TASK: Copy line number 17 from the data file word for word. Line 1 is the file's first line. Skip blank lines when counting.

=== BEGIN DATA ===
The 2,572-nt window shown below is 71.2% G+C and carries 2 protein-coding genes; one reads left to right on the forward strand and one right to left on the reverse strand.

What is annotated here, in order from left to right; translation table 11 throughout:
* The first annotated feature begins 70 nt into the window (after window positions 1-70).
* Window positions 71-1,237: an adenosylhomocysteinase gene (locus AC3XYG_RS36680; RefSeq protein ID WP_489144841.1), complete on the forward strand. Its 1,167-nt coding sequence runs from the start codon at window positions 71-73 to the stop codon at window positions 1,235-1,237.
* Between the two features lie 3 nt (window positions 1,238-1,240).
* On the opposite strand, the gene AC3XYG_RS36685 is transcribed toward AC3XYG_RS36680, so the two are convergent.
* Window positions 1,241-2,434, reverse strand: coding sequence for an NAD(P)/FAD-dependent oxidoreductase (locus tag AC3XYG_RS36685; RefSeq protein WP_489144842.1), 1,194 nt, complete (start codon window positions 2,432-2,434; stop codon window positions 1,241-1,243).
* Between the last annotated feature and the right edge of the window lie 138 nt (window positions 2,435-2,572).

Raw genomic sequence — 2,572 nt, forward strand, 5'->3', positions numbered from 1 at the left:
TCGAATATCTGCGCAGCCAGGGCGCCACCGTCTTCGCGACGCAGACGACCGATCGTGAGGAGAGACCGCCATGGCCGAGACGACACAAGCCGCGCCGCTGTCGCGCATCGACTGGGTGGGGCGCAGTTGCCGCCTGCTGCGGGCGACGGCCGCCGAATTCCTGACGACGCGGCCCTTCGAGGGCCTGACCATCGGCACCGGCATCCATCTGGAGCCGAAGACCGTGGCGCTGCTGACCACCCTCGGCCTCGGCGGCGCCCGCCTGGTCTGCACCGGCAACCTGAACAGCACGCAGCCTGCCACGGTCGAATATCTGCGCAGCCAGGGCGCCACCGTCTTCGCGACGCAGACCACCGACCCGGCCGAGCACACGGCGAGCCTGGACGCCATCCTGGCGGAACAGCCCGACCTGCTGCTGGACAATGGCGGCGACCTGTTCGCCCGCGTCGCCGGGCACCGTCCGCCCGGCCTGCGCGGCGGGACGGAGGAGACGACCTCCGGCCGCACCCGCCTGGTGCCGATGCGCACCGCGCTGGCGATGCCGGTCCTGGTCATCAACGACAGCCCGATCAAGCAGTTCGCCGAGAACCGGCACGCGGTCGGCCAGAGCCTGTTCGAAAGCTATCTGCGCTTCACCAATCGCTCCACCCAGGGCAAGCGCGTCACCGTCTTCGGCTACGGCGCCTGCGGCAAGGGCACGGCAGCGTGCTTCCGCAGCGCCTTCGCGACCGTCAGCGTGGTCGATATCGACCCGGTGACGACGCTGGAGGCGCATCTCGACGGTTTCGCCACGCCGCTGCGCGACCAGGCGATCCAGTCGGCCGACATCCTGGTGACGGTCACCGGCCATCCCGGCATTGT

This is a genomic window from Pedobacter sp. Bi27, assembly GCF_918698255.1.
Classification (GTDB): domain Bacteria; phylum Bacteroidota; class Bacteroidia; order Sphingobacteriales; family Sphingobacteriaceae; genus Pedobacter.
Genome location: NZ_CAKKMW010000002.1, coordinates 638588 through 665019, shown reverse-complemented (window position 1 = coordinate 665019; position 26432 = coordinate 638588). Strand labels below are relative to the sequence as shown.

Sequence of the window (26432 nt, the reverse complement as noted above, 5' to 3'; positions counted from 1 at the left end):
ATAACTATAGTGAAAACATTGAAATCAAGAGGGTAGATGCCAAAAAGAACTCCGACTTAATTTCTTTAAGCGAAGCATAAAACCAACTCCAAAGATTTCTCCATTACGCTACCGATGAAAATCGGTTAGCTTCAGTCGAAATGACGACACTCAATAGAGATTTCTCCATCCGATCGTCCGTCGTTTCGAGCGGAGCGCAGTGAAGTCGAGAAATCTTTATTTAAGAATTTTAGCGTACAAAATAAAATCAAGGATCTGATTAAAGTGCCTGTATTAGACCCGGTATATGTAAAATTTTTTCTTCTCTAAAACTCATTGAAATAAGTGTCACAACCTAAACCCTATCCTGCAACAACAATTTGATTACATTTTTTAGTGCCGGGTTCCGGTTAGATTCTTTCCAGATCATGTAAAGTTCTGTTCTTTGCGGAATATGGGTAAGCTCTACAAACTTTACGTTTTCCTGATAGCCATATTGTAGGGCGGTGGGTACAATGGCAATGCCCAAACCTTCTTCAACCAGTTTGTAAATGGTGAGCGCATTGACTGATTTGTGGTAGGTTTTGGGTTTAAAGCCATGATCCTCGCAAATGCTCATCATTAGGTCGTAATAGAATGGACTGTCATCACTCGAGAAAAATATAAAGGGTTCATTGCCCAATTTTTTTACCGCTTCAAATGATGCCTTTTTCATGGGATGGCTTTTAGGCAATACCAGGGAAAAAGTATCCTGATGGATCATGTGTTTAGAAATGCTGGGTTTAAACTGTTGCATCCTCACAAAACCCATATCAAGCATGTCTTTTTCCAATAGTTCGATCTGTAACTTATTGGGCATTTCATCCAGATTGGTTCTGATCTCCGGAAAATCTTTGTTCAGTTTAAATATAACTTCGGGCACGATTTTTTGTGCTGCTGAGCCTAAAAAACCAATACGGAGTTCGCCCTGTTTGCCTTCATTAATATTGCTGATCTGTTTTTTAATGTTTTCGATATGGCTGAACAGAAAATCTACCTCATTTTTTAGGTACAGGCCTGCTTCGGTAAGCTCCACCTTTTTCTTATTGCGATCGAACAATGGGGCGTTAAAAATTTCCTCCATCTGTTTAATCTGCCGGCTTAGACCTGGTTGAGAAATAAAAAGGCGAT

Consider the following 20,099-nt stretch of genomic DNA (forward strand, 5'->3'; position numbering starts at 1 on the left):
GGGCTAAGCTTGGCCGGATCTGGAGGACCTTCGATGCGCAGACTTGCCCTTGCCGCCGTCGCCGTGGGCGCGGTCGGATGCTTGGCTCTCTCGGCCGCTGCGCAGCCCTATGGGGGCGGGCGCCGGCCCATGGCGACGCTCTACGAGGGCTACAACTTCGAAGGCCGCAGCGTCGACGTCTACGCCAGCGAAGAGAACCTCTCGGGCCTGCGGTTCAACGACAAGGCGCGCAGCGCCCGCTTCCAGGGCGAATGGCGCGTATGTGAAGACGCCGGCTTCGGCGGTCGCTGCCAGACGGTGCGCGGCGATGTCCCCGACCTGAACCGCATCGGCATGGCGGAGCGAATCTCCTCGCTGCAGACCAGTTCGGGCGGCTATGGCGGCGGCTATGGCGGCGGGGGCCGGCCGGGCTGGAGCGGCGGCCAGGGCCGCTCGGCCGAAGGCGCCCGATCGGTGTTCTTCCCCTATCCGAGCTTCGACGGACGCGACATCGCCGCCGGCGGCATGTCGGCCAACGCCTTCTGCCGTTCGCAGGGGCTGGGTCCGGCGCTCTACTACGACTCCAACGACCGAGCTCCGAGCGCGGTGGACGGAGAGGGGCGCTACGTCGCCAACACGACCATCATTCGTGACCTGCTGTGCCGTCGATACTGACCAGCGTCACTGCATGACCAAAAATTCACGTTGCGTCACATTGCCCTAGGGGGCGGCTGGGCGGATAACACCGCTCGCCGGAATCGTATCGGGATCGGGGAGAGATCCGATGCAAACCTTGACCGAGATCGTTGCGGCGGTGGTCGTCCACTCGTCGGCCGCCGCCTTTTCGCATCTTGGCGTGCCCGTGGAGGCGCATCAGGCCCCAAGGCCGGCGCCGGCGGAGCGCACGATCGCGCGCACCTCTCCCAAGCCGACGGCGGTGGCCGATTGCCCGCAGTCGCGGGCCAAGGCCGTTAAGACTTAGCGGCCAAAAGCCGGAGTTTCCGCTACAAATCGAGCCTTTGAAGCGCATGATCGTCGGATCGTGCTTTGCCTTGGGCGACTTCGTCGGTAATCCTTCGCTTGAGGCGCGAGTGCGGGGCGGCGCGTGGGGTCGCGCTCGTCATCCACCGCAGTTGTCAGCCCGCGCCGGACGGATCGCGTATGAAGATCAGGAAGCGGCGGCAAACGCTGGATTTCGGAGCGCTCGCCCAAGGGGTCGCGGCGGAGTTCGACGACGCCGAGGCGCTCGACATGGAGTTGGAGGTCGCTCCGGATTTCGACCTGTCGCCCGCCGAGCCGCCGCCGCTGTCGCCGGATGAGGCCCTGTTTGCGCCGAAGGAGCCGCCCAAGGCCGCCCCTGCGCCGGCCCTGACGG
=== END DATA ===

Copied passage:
GGGCTAAGCTTGGCCGGATCTGGAGGACCTTCGATGCGCAGACTTGCCCTTGCCGCCGTCGCCGTGGGCGCGGTCGGATGCTTGGCTCTCTCGGCCGCTGCGCAGCCCTATGGGGGCGGGCGCCGGCCCATGGCGACGCTCTACGAGGGCTACAACTTCGAAGGCCGCAGCGTCGACGTCTACGCCAGCGAAGAGAACCTCTCGGGCCTGCGGTTCAACGACAAGGCGCGCAGCGCCCGCTTCCAGGGCGAATGGCGCGTATGTGAAGACGCCGGCTTCGGCGGTCGCTGCCAGACGGTGCGCGGCGATGTCCCCGACCTGAACCGCATCGGCATGGCGGAGCGAATCTCCTCGCTGCAGACCAGTTCGGGCGGCTATGGCGGCGGCTATGGCGGCGGGGGCCGGCCGGGCTGGAGCGGCGGCCAGGGCCGCTCGGCCGAAGGCGCCCGATCGGTGTTCTTCCCCTATCCGAGCTTCGACGGACGCGACATCGCCGCCGGCGGCATGTCGGCCAACGCCTTCTGCCGTTCGCAGGGGCTGGGTCCGGCGCTCTACTACGACTCCAACGACCGAGCTCCGAGCGCGGTGGACGGAGAGGGGCGCTACGTCGCCAACACGACCATCATTCGTGACCTGCTGTGCCGTCGATACTGACCAGCGTCACTGCATGACCAAAAATTCACGTTGCGTCACATTGCCCTAGGGGGCGGCTGGGCGGATAACACCGCTCGCCGGAATCGTATCGGGATCGGGGAGAGATCCGATGCAAACCTTGACCGAGATCGTTGCGGCGGTGGTCGTCCACTCGTCGGCCGCCGCCTTTTCGCATCTTGGCGTGCCCGTGGAGGCGCATCAGGCCCCAAGGCCGGCGCCGGCGGAGCGCACGATCGCGCGCACCTCTCCCAAGCCGACGGCGGTGGCCGATTGCCCGCAGTCGCGGGCCAAGGCCGTTAAGACTTAGCGGCCAAAAGCCGGAGTTTCCGCTACAAATCGAGCCTTTGAAGCGCATGATCGTCGGATCGTGCTTTGCCTTGGGCGACTTCGTCGGTAATCCTTCGCTTGAGGCGCGAGTGCGGGGCGGCGCGTGGGGTCGCGCTCGTCATCCACCGCAGTTGTCAGCCCGCGCCGGACGGATCGCGTATGAAGATCAGGAAGCGGCGGCAAACGCTGGATTTCGGAGCGCTCGCCCAAGGGGTCGCGGCGGAGTTCGACGACGCCGAGGCGCTCGACATGGAGTTGGAGGTCGCTCCGGATTTCGACCTGTCGCCCGCCGAGCCGCCGCCGCTGTCGCCGGATGAGGCCCTGTTTGCGCCGAAGGAGCCGCCCAAGGCCGCCCCTGCGCCGGCCCTGACGG